Hey, do you like open world games? You’d better, because going forward it seems like it’ll be hard to find a next-gen game that isn’t open world. In addition to your Assassin’s Creeds and GTAs that have been open world since day one, this generation will see series like Metal Gear Solid, Mirror’s Edge and Tomb Raider (amongst many others) embracing open world gameplay.
Who knows, some of these series may adapt to the open world thing well, but taking a more traditionally structured series and plopping it in an open world setting isn’t without its risks. Here’s a few video game series that didn’t take so well to the freedom…
Hey Ubisoft, re-use this art style any time.
Prince of Persia
The Prince of Persia series has always been based on precisely designed platforming challenges, or at least it was until 2008 when Ubisoft attempted an open world reboot of the series. The game certainly looked fantastic, but it’s teeth were gone, and the lack of discreet stages meant the traditional platforming “fall in the pit, die, start back at the beginning of the stage” structure wouldn’t work. Ubisoft’s solution — a magical girl that caught you every time you fell — just came off as patronizing. With the exception of a cheap Prince of Persia movie tie-in, PoP has been on ice since this misstep.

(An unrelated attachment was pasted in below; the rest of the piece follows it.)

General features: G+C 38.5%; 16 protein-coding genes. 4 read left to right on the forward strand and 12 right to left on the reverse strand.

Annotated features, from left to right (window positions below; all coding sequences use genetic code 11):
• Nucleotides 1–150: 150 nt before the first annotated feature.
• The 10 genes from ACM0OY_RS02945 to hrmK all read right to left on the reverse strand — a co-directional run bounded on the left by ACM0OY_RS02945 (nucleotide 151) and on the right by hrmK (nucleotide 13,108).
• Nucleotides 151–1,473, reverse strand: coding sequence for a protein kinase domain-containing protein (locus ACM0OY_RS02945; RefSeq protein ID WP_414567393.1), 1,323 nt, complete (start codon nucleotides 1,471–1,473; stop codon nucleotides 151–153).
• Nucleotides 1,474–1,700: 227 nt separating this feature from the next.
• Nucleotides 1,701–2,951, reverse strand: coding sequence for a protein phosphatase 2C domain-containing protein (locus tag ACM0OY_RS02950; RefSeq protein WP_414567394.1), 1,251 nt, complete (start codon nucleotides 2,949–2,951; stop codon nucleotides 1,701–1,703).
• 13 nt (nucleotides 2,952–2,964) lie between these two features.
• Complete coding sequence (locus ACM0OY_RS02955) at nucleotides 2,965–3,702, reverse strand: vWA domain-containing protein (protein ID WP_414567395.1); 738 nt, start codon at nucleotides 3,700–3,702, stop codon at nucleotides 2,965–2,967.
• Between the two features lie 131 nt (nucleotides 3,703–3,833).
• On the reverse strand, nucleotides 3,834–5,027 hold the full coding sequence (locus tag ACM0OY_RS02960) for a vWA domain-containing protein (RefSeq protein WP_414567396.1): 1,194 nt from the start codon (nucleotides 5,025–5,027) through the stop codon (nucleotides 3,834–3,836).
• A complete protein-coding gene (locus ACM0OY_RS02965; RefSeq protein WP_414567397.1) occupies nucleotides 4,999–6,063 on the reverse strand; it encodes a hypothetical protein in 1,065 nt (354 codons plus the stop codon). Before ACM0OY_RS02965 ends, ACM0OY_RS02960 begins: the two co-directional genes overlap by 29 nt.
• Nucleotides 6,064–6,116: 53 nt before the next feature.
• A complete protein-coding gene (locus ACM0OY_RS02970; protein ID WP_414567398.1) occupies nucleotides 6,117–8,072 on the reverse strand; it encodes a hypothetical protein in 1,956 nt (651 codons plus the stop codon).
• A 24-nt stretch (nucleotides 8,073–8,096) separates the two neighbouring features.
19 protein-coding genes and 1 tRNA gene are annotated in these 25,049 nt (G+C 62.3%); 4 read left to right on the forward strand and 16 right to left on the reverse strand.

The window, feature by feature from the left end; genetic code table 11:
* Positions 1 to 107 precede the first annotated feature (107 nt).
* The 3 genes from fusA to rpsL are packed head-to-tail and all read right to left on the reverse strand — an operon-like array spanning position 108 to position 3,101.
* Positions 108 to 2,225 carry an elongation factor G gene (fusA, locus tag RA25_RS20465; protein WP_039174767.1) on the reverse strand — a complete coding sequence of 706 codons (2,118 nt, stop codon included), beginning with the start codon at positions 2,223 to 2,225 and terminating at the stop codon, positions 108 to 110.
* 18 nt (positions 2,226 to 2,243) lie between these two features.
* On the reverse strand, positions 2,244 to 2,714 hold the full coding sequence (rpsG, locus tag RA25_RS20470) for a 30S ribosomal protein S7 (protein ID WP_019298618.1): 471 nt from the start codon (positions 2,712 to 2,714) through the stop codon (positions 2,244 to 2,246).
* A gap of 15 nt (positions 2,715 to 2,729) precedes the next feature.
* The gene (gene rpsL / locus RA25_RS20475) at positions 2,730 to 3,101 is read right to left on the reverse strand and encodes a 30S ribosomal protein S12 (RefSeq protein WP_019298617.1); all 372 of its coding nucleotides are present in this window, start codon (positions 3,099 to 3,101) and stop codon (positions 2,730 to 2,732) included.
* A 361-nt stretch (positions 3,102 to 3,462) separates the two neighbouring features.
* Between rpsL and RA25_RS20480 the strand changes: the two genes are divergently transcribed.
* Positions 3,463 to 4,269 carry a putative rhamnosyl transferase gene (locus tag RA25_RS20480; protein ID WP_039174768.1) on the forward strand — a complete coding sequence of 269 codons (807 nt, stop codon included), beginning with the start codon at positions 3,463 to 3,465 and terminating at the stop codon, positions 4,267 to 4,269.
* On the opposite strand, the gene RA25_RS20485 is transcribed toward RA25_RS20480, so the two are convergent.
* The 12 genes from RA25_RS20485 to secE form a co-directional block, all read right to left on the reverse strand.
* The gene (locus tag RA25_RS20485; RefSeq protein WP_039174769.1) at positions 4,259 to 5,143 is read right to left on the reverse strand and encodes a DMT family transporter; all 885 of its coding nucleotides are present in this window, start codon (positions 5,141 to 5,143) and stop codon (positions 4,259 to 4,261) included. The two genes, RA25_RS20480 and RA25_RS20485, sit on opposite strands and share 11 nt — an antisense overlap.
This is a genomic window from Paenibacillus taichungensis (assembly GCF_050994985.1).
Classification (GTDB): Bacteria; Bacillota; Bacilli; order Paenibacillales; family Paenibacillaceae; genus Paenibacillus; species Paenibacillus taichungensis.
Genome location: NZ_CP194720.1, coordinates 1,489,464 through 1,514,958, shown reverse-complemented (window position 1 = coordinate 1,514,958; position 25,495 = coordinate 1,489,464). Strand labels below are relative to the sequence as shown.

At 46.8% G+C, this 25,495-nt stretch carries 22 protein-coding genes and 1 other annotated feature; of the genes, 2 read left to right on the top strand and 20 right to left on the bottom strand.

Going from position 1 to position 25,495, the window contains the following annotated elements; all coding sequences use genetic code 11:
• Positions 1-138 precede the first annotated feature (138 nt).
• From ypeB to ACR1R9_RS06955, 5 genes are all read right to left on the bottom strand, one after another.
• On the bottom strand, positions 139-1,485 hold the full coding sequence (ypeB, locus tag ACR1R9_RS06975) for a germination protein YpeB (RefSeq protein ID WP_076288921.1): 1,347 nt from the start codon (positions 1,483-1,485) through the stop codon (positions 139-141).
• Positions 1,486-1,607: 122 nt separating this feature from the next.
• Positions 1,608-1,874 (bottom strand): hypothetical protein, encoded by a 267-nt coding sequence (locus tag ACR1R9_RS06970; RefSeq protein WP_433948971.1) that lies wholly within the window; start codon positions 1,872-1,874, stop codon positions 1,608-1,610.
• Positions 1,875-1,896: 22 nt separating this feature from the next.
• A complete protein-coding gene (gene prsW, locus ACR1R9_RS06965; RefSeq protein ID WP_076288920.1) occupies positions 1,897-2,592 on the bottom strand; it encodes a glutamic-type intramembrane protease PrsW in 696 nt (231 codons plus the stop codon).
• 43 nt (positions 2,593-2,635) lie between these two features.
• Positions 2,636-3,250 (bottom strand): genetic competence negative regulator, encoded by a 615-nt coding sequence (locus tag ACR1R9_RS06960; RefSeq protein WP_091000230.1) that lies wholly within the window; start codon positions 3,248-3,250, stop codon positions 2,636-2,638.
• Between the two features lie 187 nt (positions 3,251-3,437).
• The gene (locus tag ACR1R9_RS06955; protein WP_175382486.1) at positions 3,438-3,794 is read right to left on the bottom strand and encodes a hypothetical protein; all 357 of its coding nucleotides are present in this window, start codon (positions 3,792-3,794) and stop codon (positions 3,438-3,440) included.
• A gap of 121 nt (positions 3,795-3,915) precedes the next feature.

The fantasy skateparks of the Tony Hawk series were always large and varied, but during the series’ glory days they were still broken up into discreet stages. The series started to go wrong when they tried to do the open world thing — the world got bigger, but it also got blander, with the tightly packed playgrounds of earlier games going the way of Tony Hawk’s cultural relevance. It was Tony Hawk Ride that put the series down, but the horse was already sick before it was beaten to death with a skateboard-shaped controller.